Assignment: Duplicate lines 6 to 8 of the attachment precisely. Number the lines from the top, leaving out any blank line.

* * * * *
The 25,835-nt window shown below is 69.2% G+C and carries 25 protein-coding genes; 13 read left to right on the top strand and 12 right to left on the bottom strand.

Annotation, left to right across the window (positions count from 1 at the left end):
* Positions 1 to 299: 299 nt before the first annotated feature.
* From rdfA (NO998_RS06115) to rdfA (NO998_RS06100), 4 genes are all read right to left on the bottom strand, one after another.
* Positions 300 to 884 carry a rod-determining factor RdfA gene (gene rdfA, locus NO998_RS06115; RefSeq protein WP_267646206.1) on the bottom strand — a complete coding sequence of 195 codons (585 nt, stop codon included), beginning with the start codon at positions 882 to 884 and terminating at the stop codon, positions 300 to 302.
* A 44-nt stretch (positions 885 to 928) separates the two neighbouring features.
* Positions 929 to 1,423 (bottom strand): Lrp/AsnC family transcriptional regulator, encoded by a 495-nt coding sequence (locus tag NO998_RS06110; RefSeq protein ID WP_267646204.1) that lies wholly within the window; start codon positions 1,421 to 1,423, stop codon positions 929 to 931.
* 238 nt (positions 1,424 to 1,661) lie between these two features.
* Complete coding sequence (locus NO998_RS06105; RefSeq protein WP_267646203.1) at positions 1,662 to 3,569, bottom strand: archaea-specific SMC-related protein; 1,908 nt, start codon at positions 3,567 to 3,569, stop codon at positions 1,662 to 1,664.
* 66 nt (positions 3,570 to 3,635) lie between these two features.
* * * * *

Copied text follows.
* A 44-nt stretch (positions 885 to 928) separates the two neighbouring features.
* Positions 929 to 1,423 (bottom strand): Lrp/AsnC family transcriptional regulator, encoded by a 495-nt coding sequence (locus tag NO998_RS06110; RefSeq protein ID WP_267646204.1) that lies wholly within the window; start codon positions 1,421 to 1,423, stop codon positions 929 to 931.
* 238 nt (positions 1,424 to 1,661) lie between these two features.